Joshua Lockwood Logan III was an American stage and film director and writer.
Logan was born in Texarkana, Texas. His father died when Logan was only three, and his mother remarried six years later. He was reared in Mansfield, Louisiana. He attended Culver Military Academy in Culver, Indiana, where his stepfather served on the staff. At school, he experienced his first drama class and felt at home. After his high school graduation he attended Princeton University. At Princeton, he was involved with the intercollegiate summer stock company, known as the University Players, with fellow student James Stewart and also non-student Henry Fonda. During his senior year he served as president of the Princeton Triangle Club. Before his graduation he won a scholarship to study in Moscow with Constantin Stanislavsky, and Logan left school without a diploma.
Logan began his Broadway career as an actor in Carry Nation in 1932. He then spent time in London, where he "stag two productions . and direct a touring revival of Camille". He also worked as an assistant stage manager. After a short time in Hollywood, Logan directed On Borrowed Time on Broadway. The play ran for a year, but his first major success came in 1938, when he directed I Married an Angel. Over the next few years he directed Knickerbocker Holiday, Morning's at Seven, Charlie's Aunt, and By Jupiter.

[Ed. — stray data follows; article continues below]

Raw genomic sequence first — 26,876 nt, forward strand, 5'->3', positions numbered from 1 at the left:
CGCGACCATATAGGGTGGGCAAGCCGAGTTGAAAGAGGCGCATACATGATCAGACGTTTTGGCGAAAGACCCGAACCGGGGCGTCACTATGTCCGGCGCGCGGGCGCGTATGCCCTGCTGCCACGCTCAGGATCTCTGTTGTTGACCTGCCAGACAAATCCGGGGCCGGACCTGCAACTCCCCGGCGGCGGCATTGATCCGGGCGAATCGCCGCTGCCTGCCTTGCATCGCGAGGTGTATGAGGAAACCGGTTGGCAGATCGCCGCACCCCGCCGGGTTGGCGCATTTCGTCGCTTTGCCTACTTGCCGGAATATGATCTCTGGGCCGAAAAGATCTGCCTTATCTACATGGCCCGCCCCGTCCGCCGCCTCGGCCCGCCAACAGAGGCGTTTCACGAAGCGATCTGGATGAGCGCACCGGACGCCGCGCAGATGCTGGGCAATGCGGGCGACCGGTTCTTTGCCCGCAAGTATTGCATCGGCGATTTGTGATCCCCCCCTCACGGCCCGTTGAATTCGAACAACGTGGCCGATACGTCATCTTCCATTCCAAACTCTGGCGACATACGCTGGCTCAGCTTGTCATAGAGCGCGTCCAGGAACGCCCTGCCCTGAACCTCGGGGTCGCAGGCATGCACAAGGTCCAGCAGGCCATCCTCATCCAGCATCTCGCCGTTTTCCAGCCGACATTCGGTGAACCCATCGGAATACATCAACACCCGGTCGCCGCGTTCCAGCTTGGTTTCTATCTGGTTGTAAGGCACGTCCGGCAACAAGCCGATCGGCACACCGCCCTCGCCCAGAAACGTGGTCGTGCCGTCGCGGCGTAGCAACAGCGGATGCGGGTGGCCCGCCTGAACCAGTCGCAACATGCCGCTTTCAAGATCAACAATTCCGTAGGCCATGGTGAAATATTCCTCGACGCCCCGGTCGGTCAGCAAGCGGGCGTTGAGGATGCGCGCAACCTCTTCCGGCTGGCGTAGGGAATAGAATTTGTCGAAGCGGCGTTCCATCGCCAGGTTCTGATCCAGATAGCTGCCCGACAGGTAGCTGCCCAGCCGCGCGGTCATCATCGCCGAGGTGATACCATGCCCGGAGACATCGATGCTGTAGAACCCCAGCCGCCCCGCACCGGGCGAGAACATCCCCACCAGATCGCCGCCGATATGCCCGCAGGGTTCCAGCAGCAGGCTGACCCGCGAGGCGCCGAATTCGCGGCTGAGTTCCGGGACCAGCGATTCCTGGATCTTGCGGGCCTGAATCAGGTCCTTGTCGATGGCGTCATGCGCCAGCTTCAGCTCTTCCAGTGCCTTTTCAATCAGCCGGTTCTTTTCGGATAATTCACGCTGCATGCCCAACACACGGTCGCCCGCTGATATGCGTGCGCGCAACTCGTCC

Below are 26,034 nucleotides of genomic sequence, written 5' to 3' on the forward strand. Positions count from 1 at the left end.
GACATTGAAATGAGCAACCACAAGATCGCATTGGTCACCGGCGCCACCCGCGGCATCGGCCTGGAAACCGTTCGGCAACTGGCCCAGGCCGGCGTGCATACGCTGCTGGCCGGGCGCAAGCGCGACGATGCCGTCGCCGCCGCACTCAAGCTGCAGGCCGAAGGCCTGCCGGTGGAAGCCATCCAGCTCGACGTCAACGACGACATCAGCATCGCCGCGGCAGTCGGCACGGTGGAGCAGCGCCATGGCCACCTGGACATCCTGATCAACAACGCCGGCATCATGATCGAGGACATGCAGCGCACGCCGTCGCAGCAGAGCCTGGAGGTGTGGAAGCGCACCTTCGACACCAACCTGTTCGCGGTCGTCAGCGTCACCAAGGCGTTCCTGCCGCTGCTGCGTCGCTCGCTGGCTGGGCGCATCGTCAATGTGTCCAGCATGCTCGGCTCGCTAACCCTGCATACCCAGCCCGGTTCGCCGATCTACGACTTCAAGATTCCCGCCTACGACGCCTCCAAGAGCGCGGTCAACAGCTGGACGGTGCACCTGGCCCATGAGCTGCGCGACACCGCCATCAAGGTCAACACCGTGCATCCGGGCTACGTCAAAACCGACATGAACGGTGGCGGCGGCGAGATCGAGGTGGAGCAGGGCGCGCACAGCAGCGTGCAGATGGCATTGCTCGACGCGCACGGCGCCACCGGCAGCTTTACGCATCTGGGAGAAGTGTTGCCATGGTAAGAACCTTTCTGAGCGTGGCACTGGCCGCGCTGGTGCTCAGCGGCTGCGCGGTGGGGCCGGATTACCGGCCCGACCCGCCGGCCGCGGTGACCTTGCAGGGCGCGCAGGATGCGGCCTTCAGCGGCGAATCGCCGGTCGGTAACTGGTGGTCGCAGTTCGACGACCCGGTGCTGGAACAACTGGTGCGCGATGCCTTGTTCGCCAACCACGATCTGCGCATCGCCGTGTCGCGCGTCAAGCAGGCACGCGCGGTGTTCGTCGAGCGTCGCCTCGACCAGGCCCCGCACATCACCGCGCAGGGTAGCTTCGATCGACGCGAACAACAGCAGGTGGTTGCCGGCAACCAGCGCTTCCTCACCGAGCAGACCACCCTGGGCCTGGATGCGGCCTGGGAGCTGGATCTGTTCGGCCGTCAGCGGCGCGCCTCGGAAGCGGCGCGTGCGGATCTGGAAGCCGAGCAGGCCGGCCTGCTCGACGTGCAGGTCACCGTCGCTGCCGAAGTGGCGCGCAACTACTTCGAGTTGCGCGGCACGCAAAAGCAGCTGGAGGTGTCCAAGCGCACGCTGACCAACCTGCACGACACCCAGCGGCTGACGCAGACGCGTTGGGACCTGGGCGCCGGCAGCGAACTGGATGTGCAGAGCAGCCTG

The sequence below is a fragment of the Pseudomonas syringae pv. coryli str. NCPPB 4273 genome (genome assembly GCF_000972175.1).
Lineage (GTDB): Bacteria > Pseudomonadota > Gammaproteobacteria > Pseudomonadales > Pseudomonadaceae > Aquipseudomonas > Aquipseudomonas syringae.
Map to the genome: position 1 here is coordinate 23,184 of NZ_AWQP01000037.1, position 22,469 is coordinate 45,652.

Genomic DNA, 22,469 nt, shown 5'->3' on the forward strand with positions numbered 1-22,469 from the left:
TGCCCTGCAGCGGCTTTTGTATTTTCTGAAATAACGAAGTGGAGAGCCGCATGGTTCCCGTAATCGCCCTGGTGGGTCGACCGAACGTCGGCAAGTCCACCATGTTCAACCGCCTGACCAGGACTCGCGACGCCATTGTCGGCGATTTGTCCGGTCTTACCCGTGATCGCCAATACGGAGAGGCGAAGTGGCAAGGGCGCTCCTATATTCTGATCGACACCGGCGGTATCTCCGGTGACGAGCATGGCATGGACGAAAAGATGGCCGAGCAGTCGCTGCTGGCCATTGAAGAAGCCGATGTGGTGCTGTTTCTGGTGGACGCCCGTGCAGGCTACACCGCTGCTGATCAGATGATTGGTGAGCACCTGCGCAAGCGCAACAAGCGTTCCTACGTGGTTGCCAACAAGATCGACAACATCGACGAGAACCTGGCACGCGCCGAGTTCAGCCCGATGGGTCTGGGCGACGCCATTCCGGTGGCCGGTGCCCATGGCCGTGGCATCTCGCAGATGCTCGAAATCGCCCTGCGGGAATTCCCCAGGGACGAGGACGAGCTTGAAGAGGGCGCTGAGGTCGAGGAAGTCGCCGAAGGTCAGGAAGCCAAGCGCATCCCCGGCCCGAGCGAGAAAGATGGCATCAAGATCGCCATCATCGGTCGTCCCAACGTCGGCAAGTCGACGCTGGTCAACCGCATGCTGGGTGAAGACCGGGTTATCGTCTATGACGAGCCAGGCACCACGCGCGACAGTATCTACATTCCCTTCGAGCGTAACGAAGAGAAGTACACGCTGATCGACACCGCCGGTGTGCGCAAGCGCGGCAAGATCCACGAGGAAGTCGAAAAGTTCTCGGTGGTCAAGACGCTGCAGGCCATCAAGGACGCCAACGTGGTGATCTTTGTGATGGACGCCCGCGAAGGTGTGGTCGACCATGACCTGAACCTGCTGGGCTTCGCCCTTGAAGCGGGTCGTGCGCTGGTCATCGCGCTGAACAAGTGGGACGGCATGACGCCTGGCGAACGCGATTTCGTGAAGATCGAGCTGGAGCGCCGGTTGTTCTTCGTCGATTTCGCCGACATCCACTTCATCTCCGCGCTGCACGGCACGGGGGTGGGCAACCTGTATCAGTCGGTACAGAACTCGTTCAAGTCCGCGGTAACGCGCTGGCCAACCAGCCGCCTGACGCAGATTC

In 1942, Logan was drafted by the U.S. Army. During his service in World War II, he acted as a public-relations and intelligence officer. When the war concluded he was discharged with the rank of Captain, and returned to Broadway. He married his second wife, actress Nedda Harrigan, in 1945; Logan's previous marriage, to actress Barbara O'Neil, a colleague of his at the University Players in the 1930s, had ended in divorce.